The turn starts with assigning units their orders.  These are the basic ones, such as movement, melee combat (which can be preceded by movement), charge straight ahead, engage in missile combat if the unit has bows or slings, and defend in place (the default).  A unit can also be commanded to countercharge targets of opportunity, sit in reserve, or retreat.  The last can be extremely valuable to get troops out of tight spots before that floating hand can take away their last figure.

Movement and combat come next.  Depending on events, a unit may have a chance to be given new orders; this happens every time an enemy gets destroyed or pushed back, and when a unit's movement is blocked by a friendly one somewhere along its line of march.

Then comes the reserve phase.  Units with reserve orders can be given new ones at this stage.

The game rewards basically historical tactics, particularly employing infantry in nice, orderly and coherent lines.  When these units freelance, they are much more likely to be attacked from the flank or the rear, which is as deadly in Tin Soldiers: Alexander the Great as it was historically.  A unit might be able to turn to face its attackers, but do not count on it.  Besides, if a unit is already engaged on one side, it is far less likely to change fronts to meet the new threat.

Combat is lethal, and even a major victory can result in a lot of lost troops.  In practice, killing the enemy is more important than breaking his morale and unit cohesion.  Boardgame veterans whose experience with warfare in the Hellenistic age is mostly with the The Great Battles of History series and its now-out-of-print computer conversions from Interactive Magic will find this something of a surprise.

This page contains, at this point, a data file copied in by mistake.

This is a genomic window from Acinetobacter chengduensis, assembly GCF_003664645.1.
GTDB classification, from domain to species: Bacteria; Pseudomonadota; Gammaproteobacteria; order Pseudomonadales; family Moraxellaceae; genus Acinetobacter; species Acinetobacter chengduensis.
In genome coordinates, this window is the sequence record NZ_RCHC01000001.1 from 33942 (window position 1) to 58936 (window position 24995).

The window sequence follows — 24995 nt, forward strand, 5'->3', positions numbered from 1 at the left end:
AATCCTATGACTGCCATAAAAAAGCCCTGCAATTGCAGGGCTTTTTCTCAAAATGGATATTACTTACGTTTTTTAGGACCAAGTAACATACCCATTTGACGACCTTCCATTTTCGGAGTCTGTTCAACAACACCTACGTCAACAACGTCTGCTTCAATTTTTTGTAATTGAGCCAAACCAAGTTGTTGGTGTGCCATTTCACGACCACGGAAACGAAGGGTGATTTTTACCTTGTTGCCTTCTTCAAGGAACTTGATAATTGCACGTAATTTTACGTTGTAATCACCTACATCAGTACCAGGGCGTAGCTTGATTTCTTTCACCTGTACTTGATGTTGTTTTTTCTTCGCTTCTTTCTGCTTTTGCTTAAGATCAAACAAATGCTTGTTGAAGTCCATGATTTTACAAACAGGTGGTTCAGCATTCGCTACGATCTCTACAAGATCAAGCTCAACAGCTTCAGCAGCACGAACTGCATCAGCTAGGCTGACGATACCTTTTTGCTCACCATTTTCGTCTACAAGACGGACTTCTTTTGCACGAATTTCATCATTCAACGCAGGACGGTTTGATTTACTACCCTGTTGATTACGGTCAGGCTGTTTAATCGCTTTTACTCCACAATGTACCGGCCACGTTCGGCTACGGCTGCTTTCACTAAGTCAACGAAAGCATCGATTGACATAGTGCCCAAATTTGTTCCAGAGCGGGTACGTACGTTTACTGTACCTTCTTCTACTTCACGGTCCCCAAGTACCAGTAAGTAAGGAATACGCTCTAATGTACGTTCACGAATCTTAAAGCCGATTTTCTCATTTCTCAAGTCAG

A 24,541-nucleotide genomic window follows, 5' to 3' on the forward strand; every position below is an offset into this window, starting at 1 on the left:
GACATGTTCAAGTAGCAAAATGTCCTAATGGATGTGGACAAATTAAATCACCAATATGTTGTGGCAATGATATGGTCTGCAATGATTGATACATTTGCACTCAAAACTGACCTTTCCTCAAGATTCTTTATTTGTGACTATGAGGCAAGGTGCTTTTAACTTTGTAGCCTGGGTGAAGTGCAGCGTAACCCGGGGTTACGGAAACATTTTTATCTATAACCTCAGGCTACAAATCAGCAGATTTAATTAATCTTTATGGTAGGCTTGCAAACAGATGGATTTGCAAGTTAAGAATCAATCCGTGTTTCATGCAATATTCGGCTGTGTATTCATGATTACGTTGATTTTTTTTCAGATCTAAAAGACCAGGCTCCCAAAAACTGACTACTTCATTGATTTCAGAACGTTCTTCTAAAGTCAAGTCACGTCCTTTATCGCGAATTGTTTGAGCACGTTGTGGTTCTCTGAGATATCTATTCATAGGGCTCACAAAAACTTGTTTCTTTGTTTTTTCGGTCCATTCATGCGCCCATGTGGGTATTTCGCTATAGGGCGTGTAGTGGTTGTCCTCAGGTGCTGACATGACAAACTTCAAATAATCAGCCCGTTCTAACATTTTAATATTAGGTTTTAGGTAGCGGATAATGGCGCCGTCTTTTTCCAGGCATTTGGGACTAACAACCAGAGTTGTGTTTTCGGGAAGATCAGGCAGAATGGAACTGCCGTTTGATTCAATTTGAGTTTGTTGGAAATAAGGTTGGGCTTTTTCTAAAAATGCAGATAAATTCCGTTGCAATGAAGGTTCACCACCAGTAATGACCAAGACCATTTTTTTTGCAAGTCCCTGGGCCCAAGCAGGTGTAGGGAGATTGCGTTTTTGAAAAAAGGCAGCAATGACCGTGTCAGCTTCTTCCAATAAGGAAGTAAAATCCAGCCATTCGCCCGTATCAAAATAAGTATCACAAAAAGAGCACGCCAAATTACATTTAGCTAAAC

In addition, Tin Soldiers: Alexander the Great has no discernible command and control, a most conspicuous omission in any ancient tactical game.  The only leaders who matter are the ones at the head of specific units; even Alexander appears only as the commander of a Companion cavalry unit.

It should be noted too that the Persians in this game are tougher than in other games.  These are not weak hetergeneous mob that take the field in order to die.  Their missile units are excellent, and their heavy infantry can be a force to be reckoned with.  Alexander had the pleasure to fight some fairly one-sided battles, at the Granicus and Issus for example.  The player who takes the Macedonian side is much less likely to repeat that experience, anywhere.

There appears to be another omission that influences play balance at the expense of history.  Historically, the Macedonian phalanx was a major improvement over its Greek counterparts; it was comprised of better-drilled and better-trained soldiers, wielding a longer pike, factors that more than made up for their lack of shields and lighter armor.  However, Tin Soldiers: Alexander treats them more as traditional hoplites.

Tin Soldiers: Alexander the Great is a strikingly innovative game, one that attempts to transcend the aesthetics of miniatures gaming and absorb a little of its substance.  The card mechanism is also a nice touch, adding flavor without becoming intrusive.

At the same time, the game makes some compromises that many historical purists are liable to find unacceptable.  However, Tin Soldiers: Alexander the Great really should be viewed on its own terms, not those even of the the best board wargames, or miniatures rules for that matter.  Play the game, have fun with it, and keep an eye out for that floating hand.